Continued in part 2/2 (once this post is approved) because there is a character limit in replies.

    1. Part 2

      The doctor's version of the story is the only one with Riker and Manua making out at all (he even says it was mutually consensual). It is possible that Riker and Manua actually tried to sleep together (since sometimes Riker is written like Kirk), and when they were caught, they both threw the other under the bus to save their own reputation. Except Riker was on trial for murder, and while adultery is frowned upon, adultery would not get him extradited (plus we assume that Riker is not a liar), so telling the truth would be Riker's best bet. I could see the episode being called 'icky' if only Manua threw Riker under the bus because false rape accusations are statistically rare and depicting them in fiction re-enforce the common cultural assumption that women can not be trusted about rape accusations, but again Troi says Manua believes what she is saying!

      Something that would have helped a lot is La Forge shared his side, or the doctor's assistant's side. It is possible that both of their testimonies would conflict, and that one or both of them would lie to help 'their side.' This could be partially negated by getting La Forge's story before he heard any details about the events he wasn't there for. The assistant's testimony might be contaminated from the beginning because she seems to trust the doctor, doesn't know the doctor already succeeded and had expanded to weapons' research despite being left to work on the device on her own (SOMEHOW), might believe the Federation came to hurt her project, and might project his story back to her memory of the first meeting. But these testimonies should have been taken for identifying inconsistencies in the parts of the story they were there for.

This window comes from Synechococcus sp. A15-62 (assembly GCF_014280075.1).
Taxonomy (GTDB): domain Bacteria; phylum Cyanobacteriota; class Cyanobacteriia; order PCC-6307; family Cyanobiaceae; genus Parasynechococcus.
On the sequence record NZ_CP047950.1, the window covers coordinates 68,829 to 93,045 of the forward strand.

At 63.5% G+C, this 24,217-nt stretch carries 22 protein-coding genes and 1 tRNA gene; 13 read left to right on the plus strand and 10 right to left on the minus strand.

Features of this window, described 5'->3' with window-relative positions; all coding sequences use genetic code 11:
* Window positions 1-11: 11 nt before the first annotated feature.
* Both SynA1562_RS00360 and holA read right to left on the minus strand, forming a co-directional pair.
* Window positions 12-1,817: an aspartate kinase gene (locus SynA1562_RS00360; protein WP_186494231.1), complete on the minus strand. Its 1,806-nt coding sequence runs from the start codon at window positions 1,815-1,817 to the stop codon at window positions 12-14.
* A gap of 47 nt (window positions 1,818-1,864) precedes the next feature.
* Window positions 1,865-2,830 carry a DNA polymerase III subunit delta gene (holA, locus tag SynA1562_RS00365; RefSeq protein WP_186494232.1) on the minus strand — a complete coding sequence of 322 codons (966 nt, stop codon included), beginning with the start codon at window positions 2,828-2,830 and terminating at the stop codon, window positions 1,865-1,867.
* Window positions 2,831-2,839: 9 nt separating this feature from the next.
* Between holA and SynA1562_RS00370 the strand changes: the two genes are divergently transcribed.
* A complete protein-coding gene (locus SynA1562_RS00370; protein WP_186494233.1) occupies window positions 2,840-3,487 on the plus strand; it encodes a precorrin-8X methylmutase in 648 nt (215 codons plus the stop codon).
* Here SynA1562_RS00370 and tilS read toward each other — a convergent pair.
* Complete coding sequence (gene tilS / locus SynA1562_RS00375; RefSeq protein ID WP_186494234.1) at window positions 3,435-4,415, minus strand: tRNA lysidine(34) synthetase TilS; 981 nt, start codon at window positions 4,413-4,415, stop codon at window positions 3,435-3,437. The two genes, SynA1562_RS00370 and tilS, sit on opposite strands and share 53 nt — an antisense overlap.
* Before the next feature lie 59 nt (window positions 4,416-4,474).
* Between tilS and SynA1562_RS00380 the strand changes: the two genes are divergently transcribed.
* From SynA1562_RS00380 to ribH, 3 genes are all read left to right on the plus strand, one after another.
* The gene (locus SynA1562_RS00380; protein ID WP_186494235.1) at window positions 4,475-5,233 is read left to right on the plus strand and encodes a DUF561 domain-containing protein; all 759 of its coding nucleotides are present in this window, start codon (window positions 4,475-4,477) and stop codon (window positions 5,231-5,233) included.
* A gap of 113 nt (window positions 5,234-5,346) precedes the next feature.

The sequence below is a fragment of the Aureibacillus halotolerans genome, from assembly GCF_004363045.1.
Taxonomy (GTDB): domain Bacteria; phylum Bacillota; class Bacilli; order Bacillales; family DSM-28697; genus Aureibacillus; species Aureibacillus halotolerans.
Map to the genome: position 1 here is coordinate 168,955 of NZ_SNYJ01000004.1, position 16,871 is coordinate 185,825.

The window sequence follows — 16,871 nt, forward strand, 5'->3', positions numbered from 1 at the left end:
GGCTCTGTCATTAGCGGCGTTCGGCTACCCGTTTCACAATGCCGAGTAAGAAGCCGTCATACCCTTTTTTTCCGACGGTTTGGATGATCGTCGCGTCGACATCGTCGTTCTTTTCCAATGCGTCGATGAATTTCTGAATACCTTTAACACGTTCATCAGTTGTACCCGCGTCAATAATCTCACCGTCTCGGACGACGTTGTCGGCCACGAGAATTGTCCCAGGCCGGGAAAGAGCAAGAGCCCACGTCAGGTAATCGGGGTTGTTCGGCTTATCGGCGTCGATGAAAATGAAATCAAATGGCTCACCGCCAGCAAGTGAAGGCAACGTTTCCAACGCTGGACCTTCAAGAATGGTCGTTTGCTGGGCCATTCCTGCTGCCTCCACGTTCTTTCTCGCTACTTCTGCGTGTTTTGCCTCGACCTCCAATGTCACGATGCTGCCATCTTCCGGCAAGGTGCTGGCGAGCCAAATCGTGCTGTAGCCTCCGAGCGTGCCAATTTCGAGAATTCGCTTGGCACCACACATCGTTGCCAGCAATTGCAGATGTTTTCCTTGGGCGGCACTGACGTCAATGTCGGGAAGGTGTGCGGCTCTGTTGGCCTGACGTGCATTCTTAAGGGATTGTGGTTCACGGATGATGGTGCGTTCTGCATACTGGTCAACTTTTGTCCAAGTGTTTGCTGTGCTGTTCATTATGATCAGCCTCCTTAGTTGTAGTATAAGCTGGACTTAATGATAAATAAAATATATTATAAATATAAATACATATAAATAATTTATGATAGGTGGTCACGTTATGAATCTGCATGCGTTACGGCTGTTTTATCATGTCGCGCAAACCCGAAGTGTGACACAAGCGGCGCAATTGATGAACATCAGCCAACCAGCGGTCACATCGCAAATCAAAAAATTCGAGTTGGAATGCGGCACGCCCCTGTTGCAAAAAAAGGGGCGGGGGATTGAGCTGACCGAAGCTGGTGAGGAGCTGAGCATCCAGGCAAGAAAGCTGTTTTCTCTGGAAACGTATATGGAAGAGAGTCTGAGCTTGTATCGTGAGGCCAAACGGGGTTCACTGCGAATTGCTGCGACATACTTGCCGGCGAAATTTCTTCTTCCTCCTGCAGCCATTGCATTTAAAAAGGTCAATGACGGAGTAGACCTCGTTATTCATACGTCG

So we have established a he-said, she-said situation, which is the closest thing I have seen to icky, but again Troi says both of them are telling the story "as they remember it," which is why I honestly assumed that there was going to be a mind control beam or something (would not be the first time). But instead, the episodes just... forgets to resolve this ever. We find out the doctor tried to kill Riker (killing himself instead), and the lawyer + witnesses all go 'oh,' and the whole 'attempted rape' accusation just... vanishes! Manua is not even revealed to be lying! Everything just stops mattering because the dead man killed himself on accident. If everyone but Manua dropped the issue, I would see it as icky because no one cares about the rape accusation. But once she saw that Riker didn't kill the doctor, her face changes the same way as all of the Tanugans as if her issues just vanished. Was she lying to hurt the man she thought killed her husband? No, because Troi says she believed it. But again we are safe to assume in this specific case that Riker is telling the truth. We don't see any memory manipulation, so do Manua or her entire species just automatically believe whatever they want to believe? Can she/they trick psychics? With how backwards and unmanageable the Tanugan justice system is (guilty until proven innocent, all hearsay is admissible in court), I would not be surprised if this is something that could happen, and if this is the case, the Federation needs to not deal with this planet at all.